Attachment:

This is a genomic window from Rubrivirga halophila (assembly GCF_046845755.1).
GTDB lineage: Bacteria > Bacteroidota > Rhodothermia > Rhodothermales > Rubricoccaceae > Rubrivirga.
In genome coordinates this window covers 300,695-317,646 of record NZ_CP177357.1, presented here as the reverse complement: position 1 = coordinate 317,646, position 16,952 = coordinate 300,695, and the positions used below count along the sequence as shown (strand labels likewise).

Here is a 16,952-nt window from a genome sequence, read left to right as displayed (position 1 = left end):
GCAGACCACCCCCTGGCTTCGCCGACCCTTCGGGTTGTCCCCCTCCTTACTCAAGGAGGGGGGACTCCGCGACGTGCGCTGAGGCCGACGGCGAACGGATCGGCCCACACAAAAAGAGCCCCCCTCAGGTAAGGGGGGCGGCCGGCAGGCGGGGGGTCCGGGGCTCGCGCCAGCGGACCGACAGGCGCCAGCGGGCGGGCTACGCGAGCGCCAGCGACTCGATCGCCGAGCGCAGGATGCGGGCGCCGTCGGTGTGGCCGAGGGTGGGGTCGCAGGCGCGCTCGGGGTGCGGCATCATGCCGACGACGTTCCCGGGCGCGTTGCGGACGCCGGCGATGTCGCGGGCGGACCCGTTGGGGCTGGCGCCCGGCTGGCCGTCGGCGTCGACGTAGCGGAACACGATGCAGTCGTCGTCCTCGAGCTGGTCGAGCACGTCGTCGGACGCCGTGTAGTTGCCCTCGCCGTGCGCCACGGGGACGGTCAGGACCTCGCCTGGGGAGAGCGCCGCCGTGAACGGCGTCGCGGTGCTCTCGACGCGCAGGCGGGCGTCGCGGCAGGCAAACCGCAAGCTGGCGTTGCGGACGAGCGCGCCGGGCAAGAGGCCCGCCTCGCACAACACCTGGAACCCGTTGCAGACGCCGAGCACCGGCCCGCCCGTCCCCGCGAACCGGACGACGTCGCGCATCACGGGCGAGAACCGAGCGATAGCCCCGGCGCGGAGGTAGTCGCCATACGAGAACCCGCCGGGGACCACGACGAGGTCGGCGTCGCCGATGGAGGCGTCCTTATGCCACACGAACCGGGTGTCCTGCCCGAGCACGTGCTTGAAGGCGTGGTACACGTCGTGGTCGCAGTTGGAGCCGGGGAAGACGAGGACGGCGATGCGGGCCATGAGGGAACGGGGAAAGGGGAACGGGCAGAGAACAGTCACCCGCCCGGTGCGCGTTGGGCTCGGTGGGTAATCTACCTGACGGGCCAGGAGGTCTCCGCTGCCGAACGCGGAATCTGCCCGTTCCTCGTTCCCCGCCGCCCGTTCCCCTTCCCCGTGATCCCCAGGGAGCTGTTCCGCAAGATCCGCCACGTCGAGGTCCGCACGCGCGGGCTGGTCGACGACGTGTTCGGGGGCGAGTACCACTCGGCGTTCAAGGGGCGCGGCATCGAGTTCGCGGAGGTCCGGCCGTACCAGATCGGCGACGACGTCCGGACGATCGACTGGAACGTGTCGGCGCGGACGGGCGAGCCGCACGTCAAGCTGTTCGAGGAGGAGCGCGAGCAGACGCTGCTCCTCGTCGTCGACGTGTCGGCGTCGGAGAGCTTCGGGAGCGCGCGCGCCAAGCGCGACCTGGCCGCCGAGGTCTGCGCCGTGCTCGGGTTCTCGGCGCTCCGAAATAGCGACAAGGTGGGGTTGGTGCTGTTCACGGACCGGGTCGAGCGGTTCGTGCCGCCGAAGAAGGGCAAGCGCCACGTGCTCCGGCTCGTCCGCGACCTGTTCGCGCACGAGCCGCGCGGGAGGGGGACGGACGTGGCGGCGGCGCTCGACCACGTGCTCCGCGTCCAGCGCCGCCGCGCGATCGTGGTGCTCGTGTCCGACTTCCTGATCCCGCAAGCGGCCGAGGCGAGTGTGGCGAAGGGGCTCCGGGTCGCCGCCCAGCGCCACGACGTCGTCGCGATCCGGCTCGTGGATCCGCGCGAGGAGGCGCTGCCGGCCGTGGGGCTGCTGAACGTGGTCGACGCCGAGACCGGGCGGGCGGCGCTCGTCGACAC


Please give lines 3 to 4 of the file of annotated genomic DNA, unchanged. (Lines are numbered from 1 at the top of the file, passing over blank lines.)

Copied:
In genome coordinates this window covers 300,695-317,646 of record NZ_CP177357.1, presented here as the reverse complement: position 1 = coordinate 317,646, position 16,952 = coordinate 300,695, and the positions used below count along the sequence as shown (strand labels likewise).

Here is a 16,952-nt window from a genome sequence, read left to right as displayed (position 1 = left end):